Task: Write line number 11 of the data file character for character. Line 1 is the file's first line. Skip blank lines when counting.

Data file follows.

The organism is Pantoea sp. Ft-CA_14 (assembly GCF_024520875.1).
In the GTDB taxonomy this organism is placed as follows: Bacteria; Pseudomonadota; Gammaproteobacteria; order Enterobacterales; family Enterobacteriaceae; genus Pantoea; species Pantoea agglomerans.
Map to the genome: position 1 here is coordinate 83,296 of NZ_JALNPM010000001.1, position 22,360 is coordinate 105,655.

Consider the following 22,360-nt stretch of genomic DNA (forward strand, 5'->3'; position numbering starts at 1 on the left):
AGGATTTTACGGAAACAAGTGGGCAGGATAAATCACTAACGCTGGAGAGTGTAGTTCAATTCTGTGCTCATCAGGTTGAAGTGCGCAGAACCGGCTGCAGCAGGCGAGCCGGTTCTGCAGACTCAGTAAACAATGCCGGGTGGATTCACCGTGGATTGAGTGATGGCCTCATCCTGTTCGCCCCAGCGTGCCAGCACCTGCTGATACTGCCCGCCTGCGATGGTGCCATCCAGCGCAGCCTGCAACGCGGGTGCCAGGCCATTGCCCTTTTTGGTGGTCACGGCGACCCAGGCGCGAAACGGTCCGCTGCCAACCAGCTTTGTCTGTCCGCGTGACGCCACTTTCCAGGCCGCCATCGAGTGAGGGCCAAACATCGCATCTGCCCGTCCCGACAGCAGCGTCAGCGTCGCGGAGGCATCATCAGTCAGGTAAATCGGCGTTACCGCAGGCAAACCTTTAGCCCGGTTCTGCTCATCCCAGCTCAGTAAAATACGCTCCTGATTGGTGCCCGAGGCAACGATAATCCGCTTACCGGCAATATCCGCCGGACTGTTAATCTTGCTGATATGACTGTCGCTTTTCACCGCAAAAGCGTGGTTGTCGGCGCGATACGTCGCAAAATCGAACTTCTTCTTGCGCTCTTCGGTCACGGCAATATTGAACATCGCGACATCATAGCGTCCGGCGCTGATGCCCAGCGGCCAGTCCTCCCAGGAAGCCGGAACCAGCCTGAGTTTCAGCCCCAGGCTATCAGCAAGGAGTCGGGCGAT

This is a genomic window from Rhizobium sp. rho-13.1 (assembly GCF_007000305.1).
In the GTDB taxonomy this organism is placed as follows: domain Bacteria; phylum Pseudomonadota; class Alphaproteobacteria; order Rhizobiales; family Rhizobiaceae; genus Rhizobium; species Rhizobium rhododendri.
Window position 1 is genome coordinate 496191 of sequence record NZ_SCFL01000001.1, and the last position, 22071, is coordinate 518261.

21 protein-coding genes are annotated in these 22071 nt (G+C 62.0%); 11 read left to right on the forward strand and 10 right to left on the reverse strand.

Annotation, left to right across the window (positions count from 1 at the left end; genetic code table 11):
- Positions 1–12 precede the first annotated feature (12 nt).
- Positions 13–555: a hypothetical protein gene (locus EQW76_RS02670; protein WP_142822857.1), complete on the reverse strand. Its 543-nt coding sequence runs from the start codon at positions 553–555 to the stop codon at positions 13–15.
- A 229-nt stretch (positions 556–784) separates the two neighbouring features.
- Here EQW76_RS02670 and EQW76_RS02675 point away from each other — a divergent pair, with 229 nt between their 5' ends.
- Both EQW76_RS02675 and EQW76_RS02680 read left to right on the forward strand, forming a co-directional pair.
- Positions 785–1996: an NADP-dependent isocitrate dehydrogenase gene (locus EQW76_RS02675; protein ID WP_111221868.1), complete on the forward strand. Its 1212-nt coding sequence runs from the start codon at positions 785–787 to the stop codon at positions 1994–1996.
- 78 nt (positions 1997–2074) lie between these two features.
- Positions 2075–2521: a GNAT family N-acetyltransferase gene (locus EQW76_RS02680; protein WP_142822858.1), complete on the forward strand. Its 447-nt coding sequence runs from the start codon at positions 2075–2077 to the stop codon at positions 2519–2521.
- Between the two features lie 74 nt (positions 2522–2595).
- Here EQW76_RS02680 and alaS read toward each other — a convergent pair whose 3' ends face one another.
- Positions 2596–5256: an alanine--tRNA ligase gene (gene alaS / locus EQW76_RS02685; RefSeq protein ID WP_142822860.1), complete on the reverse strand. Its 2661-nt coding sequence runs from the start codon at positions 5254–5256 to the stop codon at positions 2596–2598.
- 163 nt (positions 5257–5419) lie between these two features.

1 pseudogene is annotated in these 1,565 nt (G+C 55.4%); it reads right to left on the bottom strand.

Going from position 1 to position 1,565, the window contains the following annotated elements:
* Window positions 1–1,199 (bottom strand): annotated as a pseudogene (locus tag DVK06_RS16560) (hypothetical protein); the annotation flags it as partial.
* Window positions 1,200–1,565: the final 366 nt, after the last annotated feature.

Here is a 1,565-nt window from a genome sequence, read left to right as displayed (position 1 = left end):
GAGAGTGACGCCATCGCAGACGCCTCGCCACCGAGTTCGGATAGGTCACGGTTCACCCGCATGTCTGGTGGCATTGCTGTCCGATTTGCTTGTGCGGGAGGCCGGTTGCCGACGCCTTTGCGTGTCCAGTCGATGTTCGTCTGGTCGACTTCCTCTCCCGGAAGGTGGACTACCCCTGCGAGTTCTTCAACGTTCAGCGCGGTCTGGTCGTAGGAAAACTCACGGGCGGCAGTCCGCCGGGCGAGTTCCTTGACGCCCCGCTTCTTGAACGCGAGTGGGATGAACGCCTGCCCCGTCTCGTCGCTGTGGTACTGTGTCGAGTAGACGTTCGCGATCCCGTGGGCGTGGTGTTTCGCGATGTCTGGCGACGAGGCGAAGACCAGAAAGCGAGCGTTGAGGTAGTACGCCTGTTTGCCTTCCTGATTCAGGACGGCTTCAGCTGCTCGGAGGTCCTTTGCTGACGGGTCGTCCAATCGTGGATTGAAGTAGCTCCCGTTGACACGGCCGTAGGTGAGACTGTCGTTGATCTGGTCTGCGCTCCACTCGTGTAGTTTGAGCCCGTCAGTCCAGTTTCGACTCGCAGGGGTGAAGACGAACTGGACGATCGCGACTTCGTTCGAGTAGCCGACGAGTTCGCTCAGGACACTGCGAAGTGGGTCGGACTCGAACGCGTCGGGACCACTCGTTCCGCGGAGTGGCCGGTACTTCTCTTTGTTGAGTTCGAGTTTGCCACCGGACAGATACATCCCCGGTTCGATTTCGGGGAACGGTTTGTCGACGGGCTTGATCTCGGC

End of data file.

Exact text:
- Positions 1–12 precede the first annotated feature (12 nt).